It's this multidimensional way of journalism that is now standard operating procedure at the Times. Rossi argues that social media has - at least for the short term - saved the paper. The death of several excellent American newspapers is noted in the film and the question of could the New York Times be next is dealt with for much of the second half of this film. One television reporter notes how the paper's trading value is $3 per share, which is less than the cost of the Sunday edition. We also view scenes of a few employees - some of them with decades of experience at the paper, being let go as the managing editor had to make the tough call of which 100 employees would be eliminated in cost-cutting measures. Could the paper go out of business?

Given the ways that the public can access information these days, the answer to that question is certainly, yes, it could. To that end, we witness how the reporters and editors at the Times are doing everything they can to stay relevant; the online edition is the most read of its kind in the country and Carr notes how there are dozens of videos each week on this site, thus giving readers who prefer visuals to words their fix for facts and opinions.

The recent WikiLeaks situation is dissected in great detail in the film. The editors examine these documents and videos and ask themselves if these would indeed be harmful or not before they make the decision to publish them. One point worth noting here is that Rossi does not question the fact that the Times seemed to be a willing partner for Julian Assange, editor-in-chief of WikiLeaks, when they became his partner in crime, so to speak, by publishing these reports over the course of several weeks in late 2010. Whether you believe the paper was serving the public's need to know or thought that this was an improper use of journalism, it certainly seems that the editors at the Times made this determination based on staying relevant; as this news was being broadcast all over television and the internet, the decision makers at the paper clearly wanted to stay in the game and keep readers thinking about the need for the Times.

This aside, I recommend the film quite highly, especially for its look at how journalists do their job. One of the most absorbing sequences deals with Carr and how he breaks the news about the new management team at the Chicago Tribune. The new owner admitted he was not a newspaper man, but clearly a business man interested primarily in money, who then went ahead and hired a former radio general manager to run the paper. It was a disaster in the making which only became worse when Carr learned that several female employees complained of sexual harassment at their workplace.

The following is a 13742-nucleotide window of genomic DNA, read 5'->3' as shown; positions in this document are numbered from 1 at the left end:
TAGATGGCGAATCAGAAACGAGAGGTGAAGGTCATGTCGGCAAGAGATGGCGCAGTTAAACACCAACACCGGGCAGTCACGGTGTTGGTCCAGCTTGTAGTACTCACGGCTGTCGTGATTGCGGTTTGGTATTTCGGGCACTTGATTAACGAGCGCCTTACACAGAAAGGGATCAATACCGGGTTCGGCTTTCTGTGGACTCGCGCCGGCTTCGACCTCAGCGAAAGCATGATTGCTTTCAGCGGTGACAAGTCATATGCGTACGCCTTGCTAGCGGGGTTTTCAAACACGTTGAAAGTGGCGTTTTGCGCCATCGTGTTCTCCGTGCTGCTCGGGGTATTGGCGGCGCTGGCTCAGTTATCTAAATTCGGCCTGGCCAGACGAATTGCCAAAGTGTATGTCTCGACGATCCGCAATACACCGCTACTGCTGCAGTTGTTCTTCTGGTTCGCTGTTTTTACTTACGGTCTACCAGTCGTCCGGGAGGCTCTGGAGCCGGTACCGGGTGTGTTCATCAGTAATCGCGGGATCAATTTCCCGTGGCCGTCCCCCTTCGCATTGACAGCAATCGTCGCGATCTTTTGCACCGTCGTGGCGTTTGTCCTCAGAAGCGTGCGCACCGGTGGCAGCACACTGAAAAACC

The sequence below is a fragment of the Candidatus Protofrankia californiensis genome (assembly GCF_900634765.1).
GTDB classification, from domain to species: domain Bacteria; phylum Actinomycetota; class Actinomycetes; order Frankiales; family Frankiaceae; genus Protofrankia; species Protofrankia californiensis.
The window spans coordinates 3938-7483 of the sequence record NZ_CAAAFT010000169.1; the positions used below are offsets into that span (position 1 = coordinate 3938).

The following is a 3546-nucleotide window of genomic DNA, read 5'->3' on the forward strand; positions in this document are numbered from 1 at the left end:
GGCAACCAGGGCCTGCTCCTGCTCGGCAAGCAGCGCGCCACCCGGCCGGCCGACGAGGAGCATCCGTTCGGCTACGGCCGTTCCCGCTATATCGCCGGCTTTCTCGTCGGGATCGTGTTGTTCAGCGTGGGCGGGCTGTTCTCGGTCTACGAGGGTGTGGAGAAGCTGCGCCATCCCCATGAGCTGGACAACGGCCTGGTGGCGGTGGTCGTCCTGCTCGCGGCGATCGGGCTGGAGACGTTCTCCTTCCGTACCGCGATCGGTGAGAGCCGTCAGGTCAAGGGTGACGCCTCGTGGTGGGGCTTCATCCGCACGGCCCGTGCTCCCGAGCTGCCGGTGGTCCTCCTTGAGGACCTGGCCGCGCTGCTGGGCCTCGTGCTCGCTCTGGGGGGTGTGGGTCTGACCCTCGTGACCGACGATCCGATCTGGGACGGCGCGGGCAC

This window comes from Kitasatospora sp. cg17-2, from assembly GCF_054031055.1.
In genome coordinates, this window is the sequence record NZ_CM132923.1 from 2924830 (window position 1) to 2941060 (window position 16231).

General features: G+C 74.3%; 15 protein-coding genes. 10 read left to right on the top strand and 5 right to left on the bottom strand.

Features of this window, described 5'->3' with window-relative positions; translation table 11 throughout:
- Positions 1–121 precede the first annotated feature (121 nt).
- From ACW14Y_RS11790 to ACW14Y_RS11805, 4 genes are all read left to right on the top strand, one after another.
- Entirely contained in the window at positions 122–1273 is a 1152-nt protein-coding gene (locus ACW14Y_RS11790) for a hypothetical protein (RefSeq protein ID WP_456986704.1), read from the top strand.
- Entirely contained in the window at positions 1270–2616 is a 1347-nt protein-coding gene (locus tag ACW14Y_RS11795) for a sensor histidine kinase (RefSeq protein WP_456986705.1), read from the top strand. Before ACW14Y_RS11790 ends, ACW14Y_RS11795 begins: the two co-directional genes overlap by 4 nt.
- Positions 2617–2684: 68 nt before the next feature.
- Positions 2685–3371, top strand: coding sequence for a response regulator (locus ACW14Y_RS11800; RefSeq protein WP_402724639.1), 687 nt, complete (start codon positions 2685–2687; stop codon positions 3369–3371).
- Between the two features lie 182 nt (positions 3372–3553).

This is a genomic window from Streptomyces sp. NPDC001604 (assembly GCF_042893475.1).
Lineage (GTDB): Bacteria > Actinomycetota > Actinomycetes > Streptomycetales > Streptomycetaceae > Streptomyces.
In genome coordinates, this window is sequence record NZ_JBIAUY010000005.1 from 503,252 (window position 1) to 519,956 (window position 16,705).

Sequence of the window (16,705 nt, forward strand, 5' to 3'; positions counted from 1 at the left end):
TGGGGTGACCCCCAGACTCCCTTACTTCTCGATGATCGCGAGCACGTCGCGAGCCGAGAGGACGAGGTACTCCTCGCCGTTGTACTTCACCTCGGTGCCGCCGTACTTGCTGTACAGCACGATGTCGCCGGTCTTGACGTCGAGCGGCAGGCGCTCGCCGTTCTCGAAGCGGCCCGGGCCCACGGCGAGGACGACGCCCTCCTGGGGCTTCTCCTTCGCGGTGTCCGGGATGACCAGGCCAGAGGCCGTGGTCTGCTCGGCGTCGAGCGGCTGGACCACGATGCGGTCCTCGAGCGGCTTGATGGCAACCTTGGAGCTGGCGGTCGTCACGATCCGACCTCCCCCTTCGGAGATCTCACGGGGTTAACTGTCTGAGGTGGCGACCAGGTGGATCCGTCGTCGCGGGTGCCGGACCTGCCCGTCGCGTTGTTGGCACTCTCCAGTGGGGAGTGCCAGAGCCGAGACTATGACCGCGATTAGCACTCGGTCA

Carr makes dozens of phone calls, gathers all the information, shares what he knows with his editor and gets the OK to write the story. He did his job magnificently - I still recall the day that story was issued and I emailed it to dozens of friends who lived in Chicago or once lived in Chicago. The details of the article were shocking, especially for a once-great paper such as the Tribune and within weeks, the management team resigned. Yes, print journalism still has the power to change things and when reporters  like David Carr are given the freedom to do their job, the power of the printed word can be devastating.

We are left to wonder how long the New York Times will exist as we know it. Change has come to the paper and Rossi argues that this change has pumped new life into the publication and has certainly staved off its death knoll. But for how long?

Thursday, November 3, 2011

All Me- Winfred Rembert

Chain Gang - The Ditch, Winfred Rembert (2005)